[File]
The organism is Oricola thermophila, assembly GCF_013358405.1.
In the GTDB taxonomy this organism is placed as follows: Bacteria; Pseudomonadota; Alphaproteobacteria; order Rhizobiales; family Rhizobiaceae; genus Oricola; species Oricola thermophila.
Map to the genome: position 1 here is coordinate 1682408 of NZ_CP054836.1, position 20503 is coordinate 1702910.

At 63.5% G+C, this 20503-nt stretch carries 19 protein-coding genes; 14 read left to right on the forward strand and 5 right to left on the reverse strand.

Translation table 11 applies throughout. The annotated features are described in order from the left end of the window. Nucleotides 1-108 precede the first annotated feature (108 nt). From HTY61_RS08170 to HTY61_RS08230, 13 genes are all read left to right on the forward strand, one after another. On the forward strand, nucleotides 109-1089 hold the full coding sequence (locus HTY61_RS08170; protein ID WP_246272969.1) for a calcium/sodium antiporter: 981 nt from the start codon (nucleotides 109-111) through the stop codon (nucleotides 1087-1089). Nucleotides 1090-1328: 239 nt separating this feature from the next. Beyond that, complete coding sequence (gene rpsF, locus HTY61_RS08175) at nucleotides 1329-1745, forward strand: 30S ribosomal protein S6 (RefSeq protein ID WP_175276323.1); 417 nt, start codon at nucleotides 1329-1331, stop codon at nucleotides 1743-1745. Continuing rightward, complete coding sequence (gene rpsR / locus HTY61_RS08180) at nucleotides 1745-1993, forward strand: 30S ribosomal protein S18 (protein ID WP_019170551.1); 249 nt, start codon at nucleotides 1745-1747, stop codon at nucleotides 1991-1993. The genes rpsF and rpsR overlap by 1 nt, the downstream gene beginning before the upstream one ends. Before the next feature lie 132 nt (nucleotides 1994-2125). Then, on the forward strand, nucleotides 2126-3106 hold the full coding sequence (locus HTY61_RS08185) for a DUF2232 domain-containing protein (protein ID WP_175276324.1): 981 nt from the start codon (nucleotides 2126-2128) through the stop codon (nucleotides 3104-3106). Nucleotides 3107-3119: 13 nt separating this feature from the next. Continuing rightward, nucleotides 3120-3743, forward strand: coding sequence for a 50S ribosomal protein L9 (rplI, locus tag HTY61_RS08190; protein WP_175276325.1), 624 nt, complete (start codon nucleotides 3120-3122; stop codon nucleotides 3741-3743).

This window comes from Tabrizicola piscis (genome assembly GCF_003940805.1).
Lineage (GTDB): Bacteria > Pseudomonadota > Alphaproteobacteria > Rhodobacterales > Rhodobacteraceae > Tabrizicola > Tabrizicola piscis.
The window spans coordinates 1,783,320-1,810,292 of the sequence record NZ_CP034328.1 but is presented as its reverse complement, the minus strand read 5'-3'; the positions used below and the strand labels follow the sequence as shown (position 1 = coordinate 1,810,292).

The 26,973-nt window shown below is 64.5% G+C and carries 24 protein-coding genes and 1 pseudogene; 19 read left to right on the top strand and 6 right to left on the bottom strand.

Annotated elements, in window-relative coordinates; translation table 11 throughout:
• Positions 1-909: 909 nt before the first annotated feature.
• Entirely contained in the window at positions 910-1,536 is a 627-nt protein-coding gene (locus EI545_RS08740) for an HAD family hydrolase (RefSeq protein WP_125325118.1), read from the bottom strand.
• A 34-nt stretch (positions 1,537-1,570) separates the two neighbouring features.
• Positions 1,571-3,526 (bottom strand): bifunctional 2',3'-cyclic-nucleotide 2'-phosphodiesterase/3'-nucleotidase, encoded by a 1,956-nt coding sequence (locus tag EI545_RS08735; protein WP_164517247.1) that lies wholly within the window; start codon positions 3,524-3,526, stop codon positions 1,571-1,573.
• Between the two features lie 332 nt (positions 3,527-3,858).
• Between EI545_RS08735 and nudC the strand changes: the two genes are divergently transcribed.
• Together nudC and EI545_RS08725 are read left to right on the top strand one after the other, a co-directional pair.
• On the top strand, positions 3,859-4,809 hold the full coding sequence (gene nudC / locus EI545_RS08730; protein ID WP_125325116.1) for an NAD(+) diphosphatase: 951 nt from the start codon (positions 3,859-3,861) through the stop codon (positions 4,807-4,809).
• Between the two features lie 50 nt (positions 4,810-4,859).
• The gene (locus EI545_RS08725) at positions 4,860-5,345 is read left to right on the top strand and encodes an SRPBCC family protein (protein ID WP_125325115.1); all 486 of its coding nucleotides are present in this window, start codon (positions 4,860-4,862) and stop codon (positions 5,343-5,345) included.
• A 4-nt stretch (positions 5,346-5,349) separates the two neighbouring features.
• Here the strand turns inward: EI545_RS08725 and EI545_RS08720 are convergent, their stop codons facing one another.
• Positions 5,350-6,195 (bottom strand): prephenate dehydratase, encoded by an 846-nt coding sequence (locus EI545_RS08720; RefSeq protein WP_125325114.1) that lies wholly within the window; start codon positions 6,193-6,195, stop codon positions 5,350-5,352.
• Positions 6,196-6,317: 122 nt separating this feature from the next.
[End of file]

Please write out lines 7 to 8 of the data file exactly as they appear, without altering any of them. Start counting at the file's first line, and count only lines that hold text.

Lineage (GTDB): Bacteria > Pseudomonadota > Alphaproteobacteria > Rhodobacterales > Rhodobacteraceae > Tabrizicola > Tabrizicola piscis.
The window spans coordinates 1,783,320-1,810,292 of the sequence record NZ_CP034328.1 but is presented as its reverse complement, the minus strand read 5'-3'; the positions used below and the strand labels follow the sequence as shown (position 1 = coordinate 1,810,292).